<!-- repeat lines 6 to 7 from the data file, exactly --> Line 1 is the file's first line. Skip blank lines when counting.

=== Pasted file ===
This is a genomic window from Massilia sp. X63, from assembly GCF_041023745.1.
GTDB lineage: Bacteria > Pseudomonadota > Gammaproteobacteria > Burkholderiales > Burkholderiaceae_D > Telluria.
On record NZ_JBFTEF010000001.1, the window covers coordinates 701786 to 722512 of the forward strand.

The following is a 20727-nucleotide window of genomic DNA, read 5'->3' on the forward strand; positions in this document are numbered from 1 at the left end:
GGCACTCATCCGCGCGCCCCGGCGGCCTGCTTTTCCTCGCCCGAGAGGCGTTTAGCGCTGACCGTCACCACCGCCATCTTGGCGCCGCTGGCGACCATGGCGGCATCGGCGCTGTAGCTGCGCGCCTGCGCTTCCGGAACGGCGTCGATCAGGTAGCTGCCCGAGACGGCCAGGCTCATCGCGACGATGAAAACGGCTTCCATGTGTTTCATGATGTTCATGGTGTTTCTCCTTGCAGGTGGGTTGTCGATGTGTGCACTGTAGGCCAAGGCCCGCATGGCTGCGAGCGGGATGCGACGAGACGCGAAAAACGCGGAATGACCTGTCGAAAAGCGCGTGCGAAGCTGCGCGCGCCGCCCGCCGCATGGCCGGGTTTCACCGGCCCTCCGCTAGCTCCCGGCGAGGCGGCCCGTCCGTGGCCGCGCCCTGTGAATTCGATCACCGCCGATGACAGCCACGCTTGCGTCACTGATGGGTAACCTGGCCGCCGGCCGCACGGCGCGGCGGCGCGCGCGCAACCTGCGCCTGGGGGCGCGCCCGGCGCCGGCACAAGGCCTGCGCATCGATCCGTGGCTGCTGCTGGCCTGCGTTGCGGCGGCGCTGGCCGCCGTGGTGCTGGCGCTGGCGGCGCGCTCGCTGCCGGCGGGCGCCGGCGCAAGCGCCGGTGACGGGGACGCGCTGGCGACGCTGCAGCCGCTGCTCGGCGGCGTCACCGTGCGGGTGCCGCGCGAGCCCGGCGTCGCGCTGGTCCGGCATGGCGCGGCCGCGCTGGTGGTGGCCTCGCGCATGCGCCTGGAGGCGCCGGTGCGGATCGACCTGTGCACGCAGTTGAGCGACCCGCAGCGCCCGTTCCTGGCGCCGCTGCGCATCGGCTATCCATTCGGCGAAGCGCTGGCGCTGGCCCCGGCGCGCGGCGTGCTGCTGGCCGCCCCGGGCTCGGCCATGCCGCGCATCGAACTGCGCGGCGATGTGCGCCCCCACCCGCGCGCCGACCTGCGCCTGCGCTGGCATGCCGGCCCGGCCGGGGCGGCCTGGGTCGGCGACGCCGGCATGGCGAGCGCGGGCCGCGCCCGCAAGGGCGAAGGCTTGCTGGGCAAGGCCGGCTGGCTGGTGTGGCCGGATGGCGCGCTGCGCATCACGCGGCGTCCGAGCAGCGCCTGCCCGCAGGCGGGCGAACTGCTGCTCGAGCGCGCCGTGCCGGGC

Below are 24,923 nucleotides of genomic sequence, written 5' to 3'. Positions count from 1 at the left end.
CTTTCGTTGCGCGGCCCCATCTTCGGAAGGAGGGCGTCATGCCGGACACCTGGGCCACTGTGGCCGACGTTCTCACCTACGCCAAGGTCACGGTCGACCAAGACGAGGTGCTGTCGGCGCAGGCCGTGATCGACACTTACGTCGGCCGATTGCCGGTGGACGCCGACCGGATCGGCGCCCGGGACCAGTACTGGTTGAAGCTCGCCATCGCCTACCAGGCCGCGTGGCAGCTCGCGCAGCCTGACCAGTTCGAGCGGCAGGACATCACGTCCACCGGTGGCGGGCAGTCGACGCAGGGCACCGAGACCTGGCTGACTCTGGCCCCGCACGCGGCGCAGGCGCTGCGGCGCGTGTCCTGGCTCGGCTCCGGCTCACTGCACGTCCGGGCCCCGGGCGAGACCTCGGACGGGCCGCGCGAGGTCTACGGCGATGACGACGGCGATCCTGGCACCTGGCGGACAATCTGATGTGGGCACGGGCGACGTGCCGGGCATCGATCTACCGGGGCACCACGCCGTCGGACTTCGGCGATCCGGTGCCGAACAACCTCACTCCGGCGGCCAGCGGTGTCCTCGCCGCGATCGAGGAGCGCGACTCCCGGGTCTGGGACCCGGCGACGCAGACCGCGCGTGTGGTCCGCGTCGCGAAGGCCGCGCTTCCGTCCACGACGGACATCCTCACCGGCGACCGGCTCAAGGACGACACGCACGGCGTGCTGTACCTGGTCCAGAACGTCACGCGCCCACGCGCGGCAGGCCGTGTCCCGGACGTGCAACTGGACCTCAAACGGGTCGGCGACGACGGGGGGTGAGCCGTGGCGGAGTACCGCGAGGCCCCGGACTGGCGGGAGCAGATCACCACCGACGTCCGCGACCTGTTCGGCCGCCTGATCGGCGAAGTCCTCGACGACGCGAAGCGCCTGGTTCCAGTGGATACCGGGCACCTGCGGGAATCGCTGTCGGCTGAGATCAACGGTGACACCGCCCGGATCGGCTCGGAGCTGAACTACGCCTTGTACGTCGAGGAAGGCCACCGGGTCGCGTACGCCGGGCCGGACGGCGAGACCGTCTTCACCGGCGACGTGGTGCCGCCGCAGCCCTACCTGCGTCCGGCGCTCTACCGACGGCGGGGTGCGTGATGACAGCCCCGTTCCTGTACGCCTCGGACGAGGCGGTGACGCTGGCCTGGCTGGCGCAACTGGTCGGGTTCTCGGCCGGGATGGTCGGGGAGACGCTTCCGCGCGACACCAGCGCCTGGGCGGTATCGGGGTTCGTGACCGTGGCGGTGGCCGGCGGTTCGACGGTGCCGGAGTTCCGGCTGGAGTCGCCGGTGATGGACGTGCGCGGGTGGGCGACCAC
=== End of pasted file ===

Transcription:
Below are 24,923 nucleotides of genomic sequence, written 5' to 3'. Positions count from 1 at the left end.
CTTTCGTTGCGCGGCCCCATCTTCGGAAGGAGGGCGTCATGCCGGACACCTGGGCCACTGTGGCCGACGTTCTCACCTACGCCAAGGTCACGGTCGACCAAGACGAGGTGCTGTCGGCGCAGGCCGTGATCGACACTTACGTCGGCCGATTGCCGGTGGACGCCGACCGGATCGGCGCCCGGGACCAGTACTGGTTGAAGCTCGCCATCGCCTACCAGGCCGCGTGGCAGCTCGCGCAGCCTGACCAGTTCGAGCGGCAGGACATCACGTCCACCGGTGGCGGGCAGTCGACGCAGGGCACCGAGACCTGGCTGACTCTGGCCCCGCACGCGGCGCAGGCGCTGCGGCGCGTGTCCTGGCTCGGCTCCGGCTCACTGCACGTCCGGGCCCCGGGCGAGACCTCGGACGGGCCGCGCGAGGTCTACGGCGATGACGACGGCGATCCTGGCACCTGGCGGACAATCTGATGTGGGCACGGGCGACGTGCCGGGCATCGATCTACCGGGGCACCACGCCGTCGGACTTCGGCGATCCGGTGCCGAACAACCTCACTCCGGCGGCCAGCGGTGTCCTCGCCGCGATCGAGGAGCGCGACTCCCGGGTCTGGGACCCGGCGACGCAGACCGCGCGTGTGGTCCGCGTCGCGAAGGCCGCGCTTCCGTCCACGACGGACATCCTCACCGGCGACCGGCTCAAGGACGACACGCACGGCGTGCTGTACCTGGTCCAGAACGTCACGCGCCCACGCGCGGCAGGCCGTGTCCCGGACGTGCAACTGGACCTCAAACGGGTCGGCGACGACGGGGGGTGAGCCGTGGCGGAGTACCGCGAGGCCCCGGACTGGCGGGAGCAGATCACCACCGACGTCCGCGACCTGTTCGGCCGCCTGATCGGCGAAGTCCTCGACGACGCGAAGCGCCTGGTTCCAGTGGATACCGGGCACCTGCGGGAATCGCTGTCGGCTGAGATCAACGGTGACACCGCCCGGATCGGCTCGGAGCTGAACTACGCCTTGTACGTCGAGGAAGGCCACCGGGTCGCGTACGCCGGGCCGGACGGCGAGACCGTCTTCACCGGCGACGTGGTGCCGCCGCAGCCCTACCTGCGTCCGGCGCTCTACCGACGGCGGGGTGCGTGATGACAGCCCCGTTCCTGTACGCCTCGGACGAGGCGGTGACGCTGGCCTGGCTGGCGCAACTGGTCGGGTTCTCGGCCGGGATGGTCGGGGAGACGCTTCCGCGCGACACCAGCGCCTGGGCGGTATCGGGGTTCGTGACCGTGGCGGTGGCCGGCGGTTCGACGGTGCCGGAGTTCCGGCTGGAGTCGCCGGTGATGGACGTGCGCGGGTGGGCGACCAC